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Making a state GreenPrint


USING SATELLITE imagery and aerial photos to plot the greenery of Maryland, the state is embarking on an ambitious program to preserve its most valuable, unprotected ecological lands.

This GreenPrint program aims at some 2 million acres of woodlands, fields and wetlands throughout the state. Annapolis will spend $35 million the first year for outright purchase or to buy protective easements.

Officials say it is the first U.S. effort to map and preserve the natural "green infrastructure" of an entire state. That will help Maryland meet the tri-state Chesapeake Bay Agreement goal of protecting 20 percent of the estuary's watershed.

While there's general agreement on the program's overall objectives, there are questions about GreenPrint's scope and implementation.

First, the roles of existing preservation programs - and there are plenty - need to be carefully respected. They shouldn't be diminished, downgraded or duplicated as a result of this new, centralized state office.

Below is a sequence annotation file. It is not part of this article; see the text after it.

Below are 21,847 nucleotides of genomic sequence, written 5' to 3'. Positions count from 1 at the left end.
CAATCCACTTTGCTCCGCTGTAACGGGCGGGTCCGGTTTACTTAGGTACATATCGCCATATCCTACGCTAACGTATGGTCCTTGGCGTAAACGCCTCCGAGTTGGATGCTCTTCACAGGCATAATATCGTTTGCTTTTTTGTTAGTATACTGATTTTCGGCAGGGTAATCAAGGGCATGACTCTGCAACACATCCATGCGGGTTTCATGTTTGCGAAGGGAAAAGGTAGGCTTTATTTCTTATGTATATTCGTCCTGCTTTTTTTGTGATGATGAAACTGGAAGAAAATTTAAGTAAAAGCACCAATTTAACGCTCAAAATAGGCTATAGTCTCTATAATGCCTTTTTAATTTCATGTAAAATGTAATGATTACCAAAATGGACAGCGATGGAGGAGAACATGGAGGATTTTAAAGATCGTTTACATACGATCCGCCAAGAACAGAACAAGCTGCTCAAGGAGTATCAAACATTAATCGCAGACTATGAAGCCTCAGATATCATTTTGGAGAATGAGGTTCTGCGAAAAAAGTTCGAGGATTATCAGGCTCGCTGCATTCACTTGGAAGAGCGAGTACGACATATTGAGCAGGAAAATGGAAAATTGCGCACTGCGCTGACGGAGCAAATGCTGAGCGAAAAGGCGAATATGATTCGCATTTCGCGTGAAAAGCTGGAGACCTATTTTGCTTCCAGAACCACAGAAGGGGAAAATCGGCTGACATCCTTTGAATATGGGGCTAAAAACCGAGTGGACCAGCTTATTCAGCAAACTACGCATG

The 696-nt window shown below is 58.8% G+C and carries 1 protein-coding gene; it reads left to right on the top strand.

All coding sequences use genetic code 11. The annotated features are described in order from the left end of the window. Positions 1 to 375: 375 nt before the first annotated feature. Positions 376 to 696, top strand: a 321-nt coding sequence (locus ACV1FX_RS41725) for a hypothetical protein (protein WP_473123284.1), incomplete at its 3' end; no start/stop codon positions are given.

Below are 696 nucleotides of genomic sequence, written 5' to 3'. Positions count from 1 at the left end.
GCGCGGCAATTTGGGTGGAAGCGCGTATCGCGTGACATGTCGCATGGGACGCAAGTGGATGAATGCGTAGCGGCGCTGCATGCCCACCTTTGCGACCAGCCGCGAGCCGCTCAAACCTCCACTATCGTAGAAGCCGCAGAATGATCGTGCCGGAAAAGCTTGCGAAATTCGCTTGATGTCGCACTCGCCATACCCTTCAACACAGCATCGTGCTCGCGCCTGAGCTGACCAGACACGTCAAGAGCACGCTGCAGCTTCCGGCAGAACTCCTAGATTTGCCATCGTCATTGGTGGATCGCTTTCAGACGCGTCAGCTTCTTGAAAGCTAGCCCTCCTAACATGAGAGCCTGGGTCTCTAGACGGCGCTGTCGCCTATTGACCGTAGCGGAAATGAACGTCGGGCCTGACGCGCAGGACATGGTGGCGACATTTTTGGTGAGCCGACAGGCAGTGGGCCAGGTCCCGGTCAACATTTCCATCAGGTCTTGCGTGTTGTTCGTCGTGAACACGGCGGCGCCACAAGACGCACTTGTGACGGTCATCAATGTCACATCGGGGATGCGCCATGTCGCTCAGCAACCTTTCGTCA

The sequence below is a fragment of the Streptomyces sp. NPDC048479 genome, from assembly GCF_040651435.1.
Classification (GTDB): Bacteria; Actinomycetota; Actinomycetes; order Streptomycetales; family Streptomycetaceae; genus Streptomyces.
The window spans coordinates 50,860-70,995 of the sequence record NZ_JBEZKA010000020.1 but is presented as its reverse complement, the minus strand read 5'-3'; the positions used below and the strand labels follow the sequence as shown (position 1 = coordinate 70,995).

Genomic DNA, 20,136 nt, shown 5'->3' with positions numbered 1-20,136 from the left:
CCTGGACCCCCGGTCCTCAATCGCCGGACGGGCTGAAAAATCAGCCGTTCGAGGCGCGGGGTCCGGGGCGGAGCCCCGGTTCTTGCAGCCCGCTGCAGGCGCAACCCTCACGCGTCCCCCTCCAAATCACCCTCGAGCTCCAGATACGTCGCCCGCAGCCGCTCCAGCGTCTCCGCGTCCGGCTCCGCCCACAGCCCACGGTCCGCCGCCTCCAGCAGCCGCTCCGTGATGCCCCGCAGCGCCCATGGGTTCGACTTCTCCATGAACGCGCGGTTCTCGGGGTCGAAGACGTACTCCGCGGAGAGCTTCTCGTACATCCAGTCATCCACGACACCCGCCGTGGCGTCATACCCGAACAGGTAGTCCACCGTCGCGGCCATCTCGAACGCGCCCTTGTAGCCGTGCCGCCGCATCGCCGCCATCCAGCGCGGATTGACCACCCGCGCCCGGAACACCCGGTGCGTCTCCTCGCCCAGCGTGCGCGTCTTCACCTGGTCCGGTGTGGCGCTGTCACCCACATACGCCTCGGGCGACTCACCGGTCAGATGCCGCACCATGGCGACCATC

As an example, some 350,000 acres are in temporary agricultural preservation districts. County farmland programs protect thousands more acres, even if not recorded on state maps.

Similarly, county zoning can be a positive tool for preservation, even if it is not viewed in that light by Annapolis planners. Conservation zoning and rules limiting conversion of agricultural land for development are obvious examples.

Program Open Space, Rural Legacy, Maryland Wildlands and the Maryland Environmental Trust preserve valuable greenlands, too.

Critical Areas laws protect coastal shoreline and buffers; the state's pioneering wetlands laws perform a similar function.

GreenPrint can fill crucial gaps. But government dominion over green space is not essential to its preservation. Nonprofits and voluntary efforts must play key roles in land preservation, as the Chesapeake Bay Commission recently noted.

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